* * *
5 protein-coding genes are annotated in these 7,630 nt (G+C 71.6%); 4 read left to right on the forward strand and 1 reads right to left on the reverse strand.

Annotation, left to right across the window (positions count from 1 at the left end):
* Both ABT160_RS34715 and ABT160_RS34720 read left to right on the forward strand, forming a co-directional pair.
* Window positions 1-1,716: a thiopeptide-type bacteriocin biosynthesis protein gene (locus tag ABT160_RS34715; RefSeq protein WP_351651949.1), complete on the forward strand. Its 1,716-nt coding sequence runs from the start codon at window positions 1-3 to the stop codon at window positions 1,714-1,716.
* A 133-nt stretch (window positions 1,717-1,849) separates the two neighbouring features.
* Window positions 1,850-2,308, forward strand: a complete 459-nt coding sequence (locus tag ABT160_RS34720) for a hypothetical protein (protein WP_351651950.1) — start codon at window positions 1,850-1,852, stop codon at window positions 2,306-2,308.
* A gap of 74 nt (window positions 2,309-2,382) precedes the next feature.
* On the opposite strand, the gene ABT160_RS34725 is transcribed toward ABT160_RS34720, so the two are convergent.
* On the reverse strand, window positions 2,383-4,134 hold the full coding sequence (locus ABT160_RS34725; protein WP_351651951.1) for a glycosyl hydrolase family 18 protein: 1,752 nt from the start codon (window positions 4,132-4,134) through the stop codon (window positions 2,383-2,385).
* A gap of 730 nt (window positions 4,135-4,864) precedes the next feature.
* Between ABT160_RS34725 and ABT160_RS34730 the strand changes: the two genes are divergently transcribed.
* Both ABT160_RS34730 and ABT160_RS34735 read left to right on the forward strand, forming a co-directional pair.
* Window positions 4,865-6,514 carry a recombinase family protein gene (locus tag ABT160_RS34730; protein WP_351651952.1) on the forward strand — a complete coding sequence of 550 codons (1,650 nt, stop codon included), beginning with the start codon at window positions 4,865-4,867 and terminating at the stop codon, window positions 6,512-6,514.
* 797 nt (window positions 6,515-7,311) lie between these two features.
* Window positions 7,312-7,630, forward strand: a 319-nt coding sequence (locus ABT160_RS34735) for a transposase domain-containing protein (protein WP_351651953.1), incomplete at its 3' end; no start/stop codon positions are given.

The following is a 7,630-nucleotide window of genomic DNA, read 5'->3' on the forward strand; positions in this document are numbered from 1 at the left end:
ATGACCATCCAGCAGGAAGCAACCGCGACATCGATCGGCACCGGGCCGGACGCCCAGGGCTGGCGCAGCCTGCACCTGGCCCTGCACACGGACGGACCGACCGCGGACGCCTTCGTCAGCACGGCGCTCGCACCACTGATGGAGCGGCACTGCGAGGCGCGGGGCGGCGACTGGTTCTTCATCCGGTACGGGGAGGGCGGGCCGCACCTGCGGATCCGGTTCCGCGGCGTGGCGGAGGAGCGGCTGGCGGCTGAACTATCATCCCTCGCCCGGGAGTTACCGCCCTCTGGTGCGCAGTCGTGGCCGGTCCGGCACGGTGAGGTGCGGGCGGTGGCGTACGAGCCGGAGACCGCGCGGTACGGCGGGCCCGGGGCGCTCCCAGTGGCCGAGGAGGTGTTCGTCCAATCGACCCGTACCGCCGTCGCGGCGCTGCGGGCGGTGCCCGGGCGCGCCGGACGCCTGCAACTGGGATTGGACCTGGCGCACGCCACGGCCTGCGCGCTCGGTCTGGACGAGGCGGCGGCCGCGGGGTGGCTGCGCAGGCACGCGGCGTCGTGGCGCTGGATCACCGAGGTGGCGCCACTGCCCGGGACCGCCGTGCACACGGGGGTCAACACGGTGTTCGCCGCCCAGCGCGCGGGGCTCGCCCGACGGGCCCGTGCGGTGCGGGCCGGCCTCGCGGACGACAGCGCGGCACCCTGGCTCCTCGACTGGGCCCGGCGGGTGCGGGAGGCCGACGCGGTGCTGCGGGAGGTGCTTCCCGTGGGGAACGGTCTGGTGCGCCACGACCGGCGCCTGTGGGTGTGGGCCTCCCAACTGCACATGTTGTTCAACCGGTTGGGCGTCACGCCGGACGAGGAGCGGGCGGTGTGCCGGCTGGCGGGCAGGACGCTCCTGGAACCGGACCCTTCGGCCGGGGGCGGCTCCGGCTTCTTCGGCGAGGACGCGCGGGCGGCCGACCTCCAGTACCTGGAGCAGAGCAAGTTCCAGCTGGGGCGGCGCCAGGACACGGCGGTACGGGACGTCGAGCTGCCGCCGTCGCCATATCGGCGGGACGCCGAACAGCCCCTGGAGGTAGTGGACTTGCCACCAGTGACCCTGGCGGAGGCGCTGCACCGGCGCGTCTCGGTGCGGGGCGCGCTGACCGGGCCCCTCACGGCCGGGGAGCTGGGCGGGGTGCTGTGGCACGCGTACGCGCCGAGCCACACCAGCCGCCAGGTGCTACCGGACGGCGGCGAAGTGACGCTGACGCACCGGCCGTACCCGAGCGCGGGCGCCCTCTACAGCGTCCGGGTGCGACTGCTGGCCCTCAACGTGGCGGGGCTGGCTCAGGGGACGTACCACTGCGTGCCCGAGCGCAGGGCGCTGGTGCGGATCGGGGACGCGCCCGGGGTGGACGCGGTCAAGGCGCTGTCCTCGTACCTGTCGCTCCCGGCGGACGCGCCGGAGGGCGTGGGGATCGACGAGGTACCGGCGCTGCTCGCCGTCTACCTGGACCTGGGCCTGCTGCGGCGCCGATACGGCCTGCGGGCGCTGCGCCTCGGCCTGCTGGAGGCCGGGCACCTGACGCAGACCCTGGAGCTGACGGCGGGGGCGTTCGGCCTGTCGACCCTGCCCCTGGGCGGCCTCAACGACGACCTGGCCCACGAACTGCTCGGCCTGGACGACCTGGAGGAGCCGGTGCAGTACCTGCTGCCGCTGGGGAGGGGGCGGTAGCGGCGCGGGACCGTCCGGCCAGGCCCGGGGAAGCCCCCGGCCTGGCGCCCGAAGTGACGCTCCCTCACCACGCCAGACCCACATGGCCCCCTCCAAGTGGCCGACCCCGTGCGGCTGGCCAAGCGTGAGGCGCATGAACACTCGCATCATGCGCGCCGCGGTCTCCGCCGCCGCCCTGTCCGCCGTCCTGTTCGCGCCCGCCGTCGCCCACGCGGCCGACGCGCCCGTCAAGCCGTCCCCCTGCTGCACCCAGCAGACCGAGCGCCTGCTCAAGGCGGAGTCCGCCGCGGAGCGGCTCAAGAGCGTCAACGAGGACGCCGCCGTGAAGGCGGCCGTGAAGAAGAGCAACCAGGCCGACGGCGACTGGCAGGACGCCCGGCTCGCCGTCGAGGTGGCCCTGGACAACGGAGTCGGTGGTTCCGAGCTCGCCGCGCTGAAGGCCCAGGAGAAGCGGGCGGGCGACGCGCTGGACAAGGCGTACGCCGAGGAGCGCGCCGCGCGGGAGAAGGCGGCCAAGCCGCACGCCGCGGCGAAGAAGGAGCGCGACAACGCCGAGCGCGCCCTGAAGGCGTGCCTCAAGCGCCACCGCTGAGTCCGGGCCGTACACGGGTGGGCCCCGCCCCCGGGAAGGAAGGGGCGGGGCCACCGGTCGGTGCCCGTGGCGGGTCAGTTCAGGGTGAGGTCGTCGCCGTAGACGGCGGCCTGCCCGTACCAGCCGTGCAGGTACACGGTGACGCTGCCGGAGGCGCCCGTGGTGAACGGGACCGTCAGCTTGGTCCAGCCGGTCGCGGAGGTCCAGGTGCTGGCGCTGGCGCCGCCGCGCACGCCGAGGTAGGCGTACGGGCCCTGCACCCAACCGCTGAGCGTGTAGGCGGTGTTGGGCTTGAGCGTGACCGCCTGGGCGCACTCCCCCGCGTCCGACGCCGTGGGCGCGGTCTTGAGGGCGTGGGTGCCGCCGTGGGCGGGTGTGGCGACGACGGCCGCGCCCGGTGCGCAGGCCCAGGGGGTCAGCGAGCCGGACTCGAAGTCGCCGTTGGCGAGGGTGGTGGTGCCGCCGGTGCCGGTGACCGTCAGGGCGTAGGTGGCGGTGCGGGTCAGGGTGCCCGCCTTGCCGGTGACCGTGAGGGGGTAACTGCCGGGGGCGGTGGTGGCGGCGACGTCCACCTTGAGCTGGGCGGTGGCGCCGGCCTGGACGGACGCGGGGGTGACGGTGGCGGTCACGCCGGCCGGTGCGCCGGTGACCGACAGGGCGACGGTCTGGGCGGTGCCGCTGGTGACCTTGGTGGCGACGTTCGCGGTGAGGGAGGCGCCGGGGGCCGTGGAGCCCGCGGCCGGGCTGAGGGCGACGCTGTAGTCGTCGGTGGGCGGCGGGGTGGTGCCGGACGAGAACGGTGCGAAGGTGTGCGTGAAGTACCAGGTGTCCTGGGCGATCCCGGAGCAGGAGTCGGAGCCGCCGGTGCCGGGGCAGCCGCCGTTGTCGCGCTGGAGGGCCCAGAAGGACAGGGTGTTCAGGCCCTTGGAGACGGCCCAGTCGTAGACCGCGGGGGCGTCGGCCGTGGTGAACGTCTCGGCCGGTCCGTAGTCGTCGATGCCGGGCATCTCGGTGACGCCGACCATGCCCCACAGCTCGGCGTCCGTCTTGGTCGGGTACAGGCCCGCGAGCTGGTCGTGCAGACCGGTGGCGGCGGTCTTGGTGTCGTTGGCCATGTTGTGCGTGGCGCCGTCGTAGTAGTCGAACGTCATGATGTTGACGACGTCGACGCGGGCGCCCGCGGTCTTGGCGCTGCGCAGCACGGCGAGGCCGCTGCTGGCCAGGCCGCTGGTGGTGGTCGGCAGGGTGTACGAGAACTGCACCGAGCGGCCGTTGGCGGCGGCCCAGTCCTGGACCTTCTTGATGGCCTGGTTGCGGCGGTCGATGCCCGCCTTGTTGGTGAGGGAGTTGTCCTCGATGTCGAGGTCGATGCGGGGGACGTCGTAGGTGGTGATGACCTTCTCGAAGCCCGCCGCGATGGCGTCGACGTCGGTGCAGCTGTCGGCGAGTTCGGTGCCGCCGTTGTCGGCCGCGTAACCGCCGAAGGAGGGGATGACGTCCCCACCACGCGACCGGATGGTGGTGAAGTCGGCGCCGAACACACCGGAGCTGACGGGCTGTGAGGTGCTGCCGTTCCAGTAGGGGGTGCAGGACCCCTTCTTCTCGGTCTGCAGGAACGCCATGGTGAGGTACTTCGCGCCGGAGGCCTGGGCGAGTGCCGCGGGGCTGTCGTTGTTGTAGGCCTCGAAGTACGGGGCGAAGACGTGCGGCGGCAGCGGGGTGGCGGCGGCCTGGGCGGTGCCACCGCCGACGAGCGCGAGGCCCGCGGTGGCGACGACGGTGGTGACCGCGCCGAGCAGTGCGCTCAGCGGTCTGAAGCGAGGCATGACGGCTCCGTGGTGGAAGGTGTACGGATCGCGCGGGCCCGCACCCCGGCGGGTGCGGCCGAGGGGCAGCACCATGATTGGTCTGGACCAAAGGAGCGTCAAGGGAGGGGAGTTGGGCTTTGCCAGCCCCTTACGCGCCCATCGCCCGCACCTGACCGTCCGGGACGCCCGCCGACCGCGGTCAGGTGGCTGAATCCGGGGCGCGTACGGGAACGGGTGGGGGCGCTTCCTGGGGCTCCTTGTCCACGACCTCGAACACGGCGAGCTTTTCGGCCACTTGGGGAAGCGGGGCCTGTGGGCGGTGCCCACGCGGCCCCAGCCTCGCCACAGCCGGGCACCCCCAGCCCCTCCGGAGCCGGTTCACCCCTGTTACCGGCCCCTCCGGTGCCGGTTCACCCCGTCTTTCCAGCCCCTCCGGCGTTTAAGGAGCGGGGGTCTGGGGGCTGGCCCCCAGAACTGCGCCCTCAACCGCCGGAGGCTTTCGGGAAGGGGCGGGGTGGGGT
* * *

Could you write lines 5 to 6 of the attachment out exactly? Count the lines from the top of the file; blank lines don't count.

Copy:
* A 133-nt stretch (window positions 1,717-1,849) separates the two neighbouring features.
* Window positions 1,850-2,308, forward strand: a complete 459-nt coding sequence (locus tag ABT160_RS34720) for a hypothetical protein (protein WP_351651950.1) — start codon at window positions 1,850-1,852, stop codon at window positions 2,306-2,308.